Construction workers at the site for a condominium complex developed by Grosvenor Americas Inc. at 288 Pacific Ave., in the Jackson Square area of San Francisco. It’s the first residential development in the neighborhood in a decade.

 

by J.K. Dineen – Photo: Nicole Boliaux

A new retail cluster has sprung up in the city’s oldest commercial district: Gold Rush-era Jackson Square, with its red brick buildings and skinny alleyways.

Over its 165-year history Jackson Square has housed warehouses, artists’ studios, interior design wholesalers, antique and rare map dealers, and dot-coms. Beneath its streets lie the hulls of junked ships, and the windows along the north side of Jackson Street are adorned with cast iron shutters to protect against the next big fire.

But during the past 18 months, the neighborhood has been discovered by a collection of stores looking not only for more affordable rents than can be found in Union Square or the trendy neighborhood retail districts around Chestnut, Fillmore and Hayes streets, but also for a community of like-minded shops with a chance to redefine a historic area.

There is the French designer Isabel Marant at 455 Jackson, Guideboat (marine-themed apparel) at 441 Jackson St., Aesop (skin care products) at 445 Jackson and A.P.C. (clothing) at 407 Jackson. The fashion brand Theory opened at 412 Jackson, and a new North Face store, aimed at the “city explorer,” recently arrived at 701 Sansome St.

Shinola, the high-end Detroit maker of everything from watches to notebooks and bicycles, has set up shop on Hotaling Place, where it shares a space with the Seattle outdoorwear company Filson. Next door is Allbirds, which makes shoes out of New Zealand merino wool.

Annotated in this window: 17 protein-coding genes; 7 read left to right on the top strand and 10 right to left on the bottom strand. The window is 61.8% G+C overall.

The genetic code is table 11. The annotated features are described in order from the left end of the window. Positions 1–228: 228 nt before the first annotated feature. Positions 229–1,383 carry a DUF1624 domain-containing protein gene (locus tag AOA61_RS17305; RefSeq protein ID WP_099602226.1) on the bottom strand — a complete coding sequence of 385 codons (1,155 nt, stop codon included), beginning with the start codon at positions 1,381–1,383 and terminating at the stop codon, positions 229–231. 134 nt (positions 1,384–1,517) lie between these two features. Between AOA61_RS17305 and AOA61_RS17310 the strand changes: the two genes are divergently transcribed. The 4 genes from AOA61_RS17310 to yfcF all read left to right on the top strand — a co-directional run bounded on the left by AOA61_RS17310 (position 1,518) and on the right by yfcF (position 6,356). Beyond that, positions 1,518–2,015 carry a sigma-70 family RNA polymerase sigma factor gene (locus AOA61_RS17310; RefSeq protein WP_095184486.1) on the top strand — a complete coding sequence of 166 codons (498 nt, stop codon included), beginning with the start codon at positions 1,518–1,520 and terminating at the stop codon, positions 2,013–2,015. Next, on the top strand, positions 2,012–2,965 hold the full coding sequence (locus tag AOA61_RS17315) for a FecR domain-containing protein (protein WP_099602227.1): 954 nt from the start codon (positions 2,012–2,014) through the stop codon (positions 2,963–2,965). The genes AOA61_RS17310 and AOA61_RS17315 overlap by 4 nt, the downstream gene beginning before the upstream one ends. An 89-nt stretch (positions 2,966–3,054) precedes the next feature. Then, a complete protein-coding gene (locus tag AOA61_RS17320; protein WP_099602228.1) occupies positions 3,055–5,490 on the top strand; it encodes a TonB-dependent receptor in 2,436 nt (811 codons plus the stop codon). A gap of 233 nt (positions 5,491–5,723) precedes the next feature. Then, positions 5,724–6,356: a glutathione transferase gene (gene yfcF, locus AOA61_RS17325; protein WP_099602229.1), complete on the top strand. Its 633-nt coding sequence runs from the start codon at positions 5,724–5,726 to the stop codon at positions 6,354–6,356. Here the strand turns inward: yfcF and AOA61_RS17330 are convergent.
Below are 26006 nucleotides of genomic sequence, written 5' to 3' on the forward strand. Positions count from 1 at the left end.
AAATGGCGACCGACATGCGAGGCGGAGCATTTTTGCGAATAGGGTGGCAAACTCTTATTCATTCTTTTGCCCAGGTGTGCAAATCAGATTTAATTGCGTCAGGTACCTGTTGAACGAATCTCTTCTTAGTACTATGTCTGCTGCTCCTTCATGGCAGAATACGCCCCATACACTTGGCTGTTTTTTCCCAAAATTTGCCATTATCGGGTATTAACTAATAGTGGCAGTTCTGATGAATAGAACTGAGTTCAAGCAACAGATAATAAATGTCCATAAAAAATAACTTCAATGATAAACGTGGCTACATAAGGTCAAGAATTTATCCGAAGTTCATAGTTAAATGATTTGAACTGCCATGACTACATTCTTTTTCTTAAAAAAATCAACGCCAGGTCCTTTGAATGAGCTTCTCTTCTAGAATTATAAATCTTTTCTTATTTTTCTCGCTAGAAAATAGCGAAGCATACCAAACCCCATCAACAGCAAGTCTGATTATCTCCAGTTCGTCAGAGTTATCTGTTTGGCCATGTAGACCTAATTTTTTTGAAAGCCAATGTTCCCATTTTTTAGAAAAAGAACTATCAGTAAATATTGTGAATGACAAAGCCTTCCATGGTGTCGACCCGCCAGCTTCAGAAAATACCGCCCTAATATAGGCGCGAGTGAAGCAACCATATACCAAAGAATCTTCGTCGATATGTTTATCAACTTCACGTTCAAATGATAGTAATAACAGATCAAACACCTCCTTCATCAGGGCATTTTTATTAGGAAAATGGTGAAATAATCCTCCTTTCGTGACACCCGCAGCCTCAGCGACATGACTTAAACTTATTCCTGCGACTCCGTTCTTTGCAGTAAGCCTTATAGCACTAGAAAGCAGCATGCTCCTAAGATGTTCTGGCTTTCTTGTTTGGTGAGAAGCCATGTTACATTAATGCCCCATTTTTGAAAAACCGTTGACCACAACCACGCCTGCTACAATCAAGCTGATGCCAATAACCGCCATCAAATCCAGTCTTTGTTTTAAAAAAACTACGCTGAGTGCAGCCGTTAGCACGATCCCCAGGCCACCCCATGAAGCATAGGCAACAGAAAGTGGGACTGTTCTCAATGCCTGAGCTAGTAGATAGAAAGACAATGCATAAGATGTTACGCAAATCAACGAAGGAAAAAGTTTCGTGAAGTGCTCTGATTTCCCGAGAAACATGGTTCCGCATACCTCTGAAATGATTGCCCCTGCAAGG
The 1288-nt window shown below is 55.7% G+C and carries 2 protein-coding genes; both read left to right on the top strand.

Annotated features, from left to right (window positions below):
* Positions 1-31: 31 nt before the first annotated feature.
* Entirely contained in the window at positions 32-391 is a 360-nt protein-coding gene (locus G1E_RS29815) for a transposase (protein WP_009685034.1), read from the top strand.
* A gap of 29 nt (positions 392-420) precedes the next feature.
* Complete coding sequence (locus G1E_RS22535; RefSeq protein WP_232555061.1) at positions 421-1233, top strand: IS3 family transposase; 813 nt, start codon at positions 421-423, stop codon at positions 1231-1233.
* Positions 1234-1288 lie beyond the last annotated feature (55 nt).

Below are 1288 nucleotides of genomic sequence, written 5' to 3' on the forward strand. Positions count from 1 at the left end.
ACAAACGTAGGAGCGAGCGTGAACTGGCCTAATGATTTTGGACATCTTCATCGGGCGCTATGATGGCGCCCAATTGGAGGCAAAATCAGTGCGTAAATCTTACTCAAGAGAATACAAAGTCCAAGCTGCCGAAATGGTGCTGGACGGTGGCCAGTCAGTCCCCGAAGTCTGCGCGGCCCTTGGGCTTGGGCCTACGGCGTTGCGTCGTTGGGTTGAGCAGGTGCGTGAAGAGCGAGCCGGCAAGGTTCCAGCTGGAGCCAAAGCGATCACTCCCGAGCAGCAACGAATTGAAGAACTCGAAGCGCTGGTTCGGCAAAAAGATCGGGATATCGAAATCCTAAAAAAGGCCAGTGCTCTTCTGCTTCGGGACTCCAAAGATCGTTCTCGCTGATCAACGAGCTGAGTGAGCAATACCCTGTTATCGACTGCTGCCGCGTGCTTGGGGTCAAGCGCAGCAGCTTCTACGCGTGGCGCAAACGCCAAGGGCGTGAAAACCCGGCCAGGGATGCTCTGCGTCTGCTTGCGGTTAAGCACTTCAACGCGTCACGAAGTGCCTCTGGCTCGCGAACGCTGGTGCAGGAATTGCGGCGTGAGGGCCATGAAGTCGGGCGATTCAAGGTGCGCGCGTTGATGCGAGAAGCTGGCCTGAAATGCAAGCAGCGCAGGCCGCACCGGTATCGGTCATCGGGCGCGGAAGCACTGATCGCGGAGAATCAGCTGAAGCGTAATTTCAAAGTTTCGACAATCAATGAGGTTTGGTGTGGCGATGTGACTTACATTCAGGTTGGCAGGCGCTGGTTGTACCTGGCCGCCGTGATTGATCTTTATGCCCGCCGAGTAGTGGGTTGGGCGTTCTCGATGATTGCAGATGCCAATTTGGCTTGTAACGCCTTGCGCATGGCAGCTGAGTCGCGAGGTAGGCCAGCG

The influx of businesses has injected new bustle into the quiet tree-lined enclave, a neighborhood of 82 parcels and eight blocks that sits north and east of the Financial District in an area bounded by Broadway, Columbus Avenue, Washington Street and Battery Street.

The new retail stores complement restaurants like Quince and Cotogna, which have joined older dining destinations like Bix and Kokkari, said William Stout, who owns William Stout Architectural books at 804 Montgomery St.

“There are more people on the street than there used to be, especially between 4 and 8, which is good for us,” said Stout.

Alan Mark, who owns an eponymous condo marketing and sales business at 724 Battery St., said new stores seem to materialize overnight.

“It’s filling in quietly, all these stores that are very design-driven,” he said. “You go away for a week, or pick a new block to walk down, and there is a new store. It’s a quiet renaissance that a lot of people don’t know about.”

Pamela Mendelsohn, a broker with Cushman & Wakefield, said retail tenants looking for a Jackson Square presence outnumber available spaces. Rents are between 20 and 40 percent less expensive than top retail streets like Fillmore, Chestnut and Hayes.

“These are unique merchants looking for a place in the city where they don’t feel like the offering is too commercial, who wanted something a little edgier,” she said. “Word is out.”

J.K. Dineen is a San Francisco Chronicle staff writer

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